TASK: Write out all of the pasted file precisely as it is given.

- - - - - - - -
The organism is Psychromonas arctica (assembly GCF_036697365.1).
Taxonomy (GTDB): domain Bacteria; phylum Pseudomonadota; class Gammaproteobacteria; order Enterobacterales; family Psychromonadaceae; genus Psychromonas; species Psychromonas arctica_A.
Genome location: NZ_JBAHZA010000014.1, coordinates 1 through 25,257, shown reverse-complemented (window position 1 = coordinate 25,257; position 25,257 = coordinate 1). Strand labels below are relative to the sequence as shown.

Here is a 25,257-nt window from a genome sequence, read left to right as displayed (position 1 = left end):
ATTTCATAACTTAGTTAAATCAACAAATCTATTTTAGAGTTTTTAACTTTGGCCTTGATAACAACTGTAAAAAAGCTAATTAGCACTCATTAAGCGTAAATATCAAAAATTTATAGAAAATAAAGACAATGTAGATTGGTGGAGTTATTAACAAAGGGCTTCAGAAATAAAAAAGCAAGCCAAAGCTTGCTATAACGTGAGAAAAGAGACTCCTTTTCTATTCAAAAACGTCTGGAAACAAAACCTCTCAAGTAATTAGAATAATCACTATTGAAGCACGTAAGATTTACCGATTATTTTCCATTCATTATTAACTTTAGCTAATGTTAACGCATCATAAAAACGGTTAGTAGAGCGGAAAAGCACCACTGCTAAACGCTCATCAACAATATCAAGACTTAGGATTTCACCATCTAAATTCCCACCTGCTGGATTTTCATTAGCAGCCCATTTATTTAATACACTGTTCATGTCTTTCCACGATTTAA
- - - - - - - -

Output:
The organism is Psychromonas arctica (assembly GCF_036697365.1).
Taxonomy (GTDB): domain Bacteria; phylum Pseudomonadota; class Gammaproteobacteria; order Enterobacterales; family Psychromonadaceae; genus Psychromonas; species Psychromonas arctica_A.
Genome location: NZ_JBAHZA010000014.1, coordinates 1 through 25,257, shown reverse-complemented (window position 1 = coordinate 25,257; position 25,257 = coordinate 1). Strand labels below are relative to the sequence as shown.

Here is a 25,257-nt window from a genome sequence, read left to right as displayed (position 1 = left end):
ATTTCATAACTTAGTTAAATCAACAAATCTATTTTAGAGTTTTTAACTTTGGCCTTGATAACAACTGTAAAAAAGCTAATTAGCACTCATTAAGCGTAAATATCAAAAATTTATAGAAAATAAAGACAATGTAGATTGGTGGAGTTATTAACAAAGGGCTTCAGAAATAAAAAAGCAAGCCAAAGCTTGCTATAACGTGAGAAAAGAGACTCCTTTTCTATTCAAAAACGTCTGGAAACAAAACCTCTCAAGTAATTAGAATAATCACTATTGAAGCACGTAAGATTTACCGATTATTTTCCATTCATTATTAACTTTAGCTAATGTTAACGCATCATAAAAACGGTTAGTAGAGCGGAAAAGCACCACTGCTAAACGCTCATCAACAATATCAAGACTTAGGATTTCACCATCTAAATTCCCACCTGCTGGATTTTCATTAGCAGCCCATTTATTTAATACACTGTTCATGTCTTTCCACGATTTAA